KidPages: Three Potential Caldecott Choices

Jan 21, 2013

One week from today, the newest Caldecott winner will be announced. (No, I have NOT been counting down the days, but yes, I am looking forward to it.) And so, I thought it would be appropriate today for the boys and me to put in our two cents about who we think the winner will/should/ought to be.

Aaron and Maxwell don't understand the significance of the Caldecott Award, of course. They hardly even notice the shiny stickers attached to past winners. That being said, some of our very favorite books have received the award (The Lion and the Mouse, Kitten's First Full Moon, Joseph Had a Little Overcoat, to name a few), so it's worth paying attention to.

DISCLAIMER: I should preface these three books by saying that we're not basing any of them on any official Caldecott criteria. We just each picked our favorite from the potential candidates.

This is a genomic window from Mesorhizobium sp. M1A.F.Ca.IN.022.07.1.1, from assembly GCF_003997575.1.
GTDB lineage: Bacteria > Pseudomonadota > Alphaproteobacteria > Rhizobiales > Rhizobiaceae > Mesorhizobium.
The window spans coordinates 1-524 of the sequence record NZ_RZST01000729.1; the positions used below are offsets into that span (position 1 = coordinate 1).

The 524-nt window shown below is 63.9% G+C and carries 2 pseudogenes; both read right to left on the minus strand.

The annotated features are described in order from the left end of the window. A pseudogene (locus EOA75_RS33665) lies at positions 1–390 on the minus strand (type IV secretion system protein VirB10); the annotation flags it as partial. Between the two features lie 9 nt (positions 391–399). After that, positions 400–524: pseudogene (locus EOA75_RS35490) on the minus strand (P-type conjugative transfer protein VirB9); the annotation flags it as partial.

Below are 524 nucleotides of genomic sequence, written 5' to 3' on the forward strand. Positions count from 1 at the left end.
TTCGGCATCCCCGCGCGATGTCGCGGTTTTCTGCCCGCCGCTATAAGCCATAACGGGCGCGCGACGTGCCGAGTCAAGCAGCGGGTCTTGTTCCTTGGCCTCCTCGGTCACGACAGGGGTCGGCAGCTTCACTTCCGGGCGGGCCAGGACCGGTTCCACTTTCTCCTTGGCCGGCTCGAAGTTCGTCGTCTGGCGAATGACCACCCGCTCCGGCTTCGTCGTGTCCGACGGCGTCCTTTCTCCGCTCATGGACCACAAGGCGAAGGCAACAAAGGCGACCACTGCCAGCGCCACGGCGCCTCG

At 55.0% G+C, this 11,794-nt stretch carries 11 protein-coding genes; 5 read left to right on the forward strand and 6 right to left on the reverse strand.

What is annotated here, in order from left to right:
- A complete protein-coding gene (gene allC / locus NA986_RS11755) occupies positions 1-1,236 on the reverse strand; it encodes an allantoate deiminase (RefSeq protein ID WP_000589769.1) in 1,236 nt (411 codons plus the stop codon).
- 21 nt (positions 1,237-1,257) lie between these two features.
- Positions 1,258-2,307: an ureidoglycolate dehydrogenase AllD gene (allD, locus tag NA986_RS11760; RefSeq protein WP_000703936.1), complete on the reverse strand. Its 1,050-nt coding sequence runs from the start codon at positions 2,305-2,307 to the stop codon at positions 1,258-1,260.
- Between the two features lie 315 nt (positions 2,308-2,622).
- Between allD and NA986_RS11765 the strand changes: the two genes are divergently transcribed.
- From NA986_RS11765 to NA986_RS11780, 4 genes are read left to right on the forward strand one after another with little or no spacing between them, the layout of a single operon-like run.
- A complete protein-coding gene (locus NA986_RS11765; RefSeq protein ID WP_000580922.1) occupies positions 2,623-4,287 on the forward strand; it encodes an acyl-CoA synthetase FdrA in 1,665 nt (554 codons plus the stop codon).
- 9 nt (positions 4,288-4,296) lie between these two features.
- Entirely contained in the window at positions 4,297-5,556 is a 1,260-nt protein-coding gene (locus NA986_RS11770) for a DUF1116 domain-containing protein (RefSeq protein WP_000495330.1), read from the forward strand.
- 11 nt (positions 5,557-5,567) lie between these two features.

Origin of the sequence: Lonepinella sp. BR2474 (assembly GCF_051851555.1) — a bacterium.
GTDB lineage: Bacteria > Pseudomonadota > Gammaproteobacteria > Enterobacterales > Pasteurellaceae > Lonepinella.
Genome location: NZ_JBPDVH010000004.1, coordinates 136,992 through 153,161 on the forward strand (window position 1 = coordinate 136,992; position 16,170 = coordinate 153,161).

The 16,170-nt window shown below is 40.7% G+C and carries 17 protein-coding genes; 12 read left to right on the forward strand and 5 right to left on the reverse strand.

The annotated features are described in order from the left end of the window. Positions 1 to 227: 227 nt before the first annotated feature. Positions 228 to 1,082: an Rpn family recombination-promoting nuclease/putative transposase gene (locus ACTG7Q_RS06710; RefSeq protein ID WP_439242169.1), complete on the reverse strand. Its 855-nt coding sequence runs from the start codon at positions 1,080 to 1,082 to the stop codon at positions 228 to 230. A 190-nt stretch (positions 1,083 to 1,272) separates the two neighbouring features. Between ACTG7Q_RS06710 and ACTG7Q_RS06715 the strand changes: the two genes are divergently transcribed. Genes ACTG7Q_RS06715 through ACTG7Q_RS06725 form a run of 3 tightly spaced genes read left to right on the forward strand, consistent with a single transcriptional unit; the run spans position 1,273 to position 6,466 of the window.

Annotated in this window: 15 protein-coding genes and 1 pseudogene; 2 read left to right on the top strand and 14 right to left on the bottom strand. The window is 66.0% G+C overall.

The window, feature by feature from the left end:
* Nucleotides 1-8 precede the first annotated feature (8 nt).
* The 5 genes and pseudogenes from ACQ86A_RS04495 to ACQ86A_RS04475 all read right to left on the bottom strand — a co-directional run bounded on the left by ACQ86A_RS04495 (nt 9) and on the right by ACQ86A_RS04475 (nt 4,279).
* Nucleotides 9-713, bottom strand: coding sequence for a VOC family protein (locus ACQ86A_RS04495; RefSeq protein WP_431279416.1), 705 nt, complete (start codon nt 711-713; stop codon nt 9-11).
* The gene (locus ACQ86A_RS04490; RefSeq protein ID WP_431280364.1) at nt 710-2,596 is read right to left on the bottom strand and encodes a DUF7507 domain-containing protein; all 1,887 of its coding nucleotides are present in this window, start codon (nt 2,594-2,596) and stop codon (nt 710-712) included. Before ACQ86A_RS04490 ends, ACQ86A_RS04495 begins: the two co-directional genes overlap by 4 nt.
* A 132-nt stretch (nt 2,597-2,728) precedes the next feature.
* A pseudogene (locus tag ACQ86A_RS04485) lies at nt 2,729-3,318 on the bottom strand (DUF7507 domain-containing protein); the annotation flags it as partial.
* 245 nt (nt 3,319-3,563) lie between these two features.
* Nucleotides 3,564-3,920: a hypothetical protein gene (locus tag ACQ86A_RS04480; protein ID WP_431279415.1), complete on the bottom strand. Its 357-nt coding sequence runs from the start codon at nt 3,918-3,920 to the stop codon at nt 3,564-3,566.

Maxwell's pick:

Z is for Moose, written by Kelly Bingham, illustrated by Paul O. Zelinsky

Zebra is putting on an alphabet show. Moose can't wait for his turn, so he keeps popping up prematurely. And then, the letter "M" comes and goes without any mention of Moose. It's almost too much to bear. Luckily, Zebra thinks of a way to save his friend's pride.

Maxwell's not so detailed but extremely enthusiastic thoughts: "It's FUNNY! I love it 'cause it's funny. I love it 'cause the zebra says Moose doesn't start with 'Z.'"

Zelinsky's artwork is delightful. Aside from the text, it is completely witty in and of itself. Zelinsky won the Caldecott Medal in 1998 for Rapunzel, so who's to say he couldn't do it again?